As the world’s devices get smaller and lighter with increasing power requirements, we need batteries that can provide more power for more time. Modern lithium ion batteries are reaching incredible energy densities enabling devices and vehicles to be more efficient than ever before. All energy storage devices have some risk, however these high energy densities come with increased danger. The dangers of lithium ion batteries have garnered national media attention with the explosions of Samsung smartphones, “hoverboards”, e-cigarettes, and other consumer electronic devices. While manufacturing error contributes to battery failure, many cases of battery explosions are the result of insufficient battery management technology built into the device.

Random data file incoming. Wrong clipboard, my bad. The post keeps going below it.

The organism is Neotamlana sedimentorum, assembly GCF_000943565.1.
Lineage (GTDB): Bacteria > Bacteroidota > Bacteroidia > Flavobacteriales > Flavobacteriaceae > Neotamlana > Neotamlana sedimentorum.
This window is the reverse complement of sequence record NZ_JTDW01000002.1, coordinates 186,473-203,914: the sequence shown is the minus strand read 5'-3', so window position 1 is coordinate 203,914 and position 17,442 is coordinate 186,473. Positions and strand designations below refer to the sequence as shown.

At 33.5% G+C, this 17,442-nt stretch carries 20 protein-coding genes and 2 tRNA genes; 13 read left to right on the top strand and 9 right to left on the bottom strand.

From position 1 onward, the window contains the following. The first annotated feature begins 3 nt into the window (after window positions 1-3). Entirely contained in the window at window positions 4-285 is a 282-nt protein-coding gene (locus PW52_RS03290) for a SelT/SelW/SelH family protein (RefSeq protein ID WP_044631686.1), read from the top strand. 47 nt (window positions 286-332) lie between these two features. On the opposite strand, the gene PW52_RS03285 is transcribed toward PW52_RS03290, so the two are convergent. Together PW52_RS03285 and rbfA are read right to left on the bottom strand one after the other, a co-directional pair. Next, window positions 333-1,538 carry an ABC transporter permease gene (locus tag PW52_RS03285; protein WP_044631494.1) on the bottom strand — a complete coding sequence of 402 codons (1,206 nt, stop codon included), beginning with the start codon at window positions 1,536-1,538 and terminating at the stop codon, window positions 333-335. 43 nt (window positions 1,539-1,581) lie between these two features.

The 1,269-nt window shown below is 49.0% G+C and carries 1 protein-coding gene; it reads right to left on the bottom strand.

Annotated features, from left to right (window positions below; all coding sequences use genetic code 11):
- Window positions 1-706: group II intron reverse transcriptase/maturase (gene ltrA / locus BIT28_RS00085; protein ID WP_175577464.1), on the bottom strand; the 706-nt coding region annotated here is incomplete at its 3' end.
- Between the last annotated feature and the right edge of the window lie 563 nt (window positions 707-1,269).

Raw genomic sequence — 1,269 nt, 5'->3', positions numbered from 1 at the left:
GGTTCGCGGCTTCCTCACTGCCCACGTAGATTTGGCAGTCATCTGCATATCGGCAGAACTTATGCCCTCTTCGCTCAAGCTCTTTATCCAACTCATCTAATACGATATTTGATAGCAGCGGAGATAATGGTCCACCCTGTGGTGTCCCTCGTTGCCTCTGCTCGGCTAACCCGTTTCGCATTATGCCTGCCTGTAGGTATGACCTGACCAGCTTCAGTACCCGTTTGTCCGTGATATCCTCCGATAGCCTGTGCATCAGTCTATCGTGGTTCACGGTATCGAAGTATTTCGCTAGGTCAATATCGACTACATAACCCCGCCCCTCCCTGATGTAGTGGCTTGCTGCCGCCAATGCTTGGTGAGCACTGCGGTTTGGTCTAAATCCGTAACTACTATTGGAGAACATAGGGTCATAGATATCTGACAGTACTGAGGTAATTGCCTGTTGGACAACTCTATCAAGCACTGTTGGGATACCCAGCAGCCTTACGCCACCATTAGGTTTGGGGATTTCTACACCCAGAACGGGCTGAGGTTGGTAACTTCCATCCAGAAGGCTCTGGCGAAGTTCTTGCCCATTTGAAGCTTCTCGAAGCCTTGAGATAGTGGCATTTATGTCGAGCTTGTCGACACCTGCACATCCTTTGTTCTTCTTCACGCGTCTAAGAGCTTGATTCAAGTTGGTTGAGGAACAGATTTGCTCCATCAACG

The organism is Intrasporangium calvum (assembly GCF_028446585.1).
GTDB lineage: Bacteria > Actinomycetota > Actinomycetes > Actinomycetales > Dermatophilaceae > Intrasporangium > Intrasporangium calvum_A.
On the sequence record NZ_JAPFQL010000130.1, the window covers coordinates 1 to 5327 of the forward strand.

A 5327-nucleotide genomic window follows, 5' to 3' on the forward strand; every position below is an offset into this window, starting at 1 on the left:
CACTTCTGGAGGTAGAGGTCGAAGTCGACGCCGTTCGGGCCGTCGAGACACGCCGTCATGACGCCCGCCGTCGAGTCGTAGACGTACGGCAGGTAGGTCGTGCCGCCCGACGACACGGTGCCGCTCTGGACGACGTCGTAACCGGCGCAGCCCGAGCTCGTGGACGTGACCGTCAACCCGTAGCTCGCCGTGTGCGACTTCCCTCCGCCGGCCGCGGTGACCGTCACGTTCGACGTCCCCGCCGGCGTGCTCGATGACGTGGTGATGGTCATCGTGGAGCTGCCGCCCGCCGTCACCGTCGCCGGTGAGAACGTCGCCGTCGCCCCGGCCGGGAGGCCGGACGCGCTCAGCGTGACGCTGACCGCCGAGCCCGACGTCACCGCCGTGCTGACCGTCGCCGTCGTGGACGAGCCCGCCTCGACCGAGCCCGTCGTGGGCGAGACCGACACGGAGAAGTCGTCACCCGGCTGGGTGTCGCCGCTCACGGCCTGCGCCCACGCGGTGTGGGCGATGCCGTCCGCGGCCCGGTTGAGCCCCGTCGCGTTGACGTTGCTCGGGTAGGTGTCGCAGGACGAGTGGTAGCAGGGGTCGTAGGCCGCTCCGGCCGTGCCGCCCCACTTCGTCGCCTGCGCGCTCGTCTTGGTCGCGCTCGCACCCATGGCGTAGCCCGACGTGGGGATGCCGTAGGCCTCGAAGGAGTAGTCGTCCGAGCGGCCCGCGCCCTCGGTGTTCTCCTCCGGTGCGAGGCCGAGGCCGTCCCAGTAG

Previous generations of portable devices and vehicles have used nickel cadmium, nickel hydride, or lead acid batteries. These chemistries are inherently less volatile than lithium chemistry packs and do not require constant monitoring. Lithium battery packs are much more finicky, requiring protection from overcharge, over-discharge, temperature, and physical shock. While all batteries can be damaged by these factors, lithium ion batteries become volatile and will overheat, catch fire, and explode.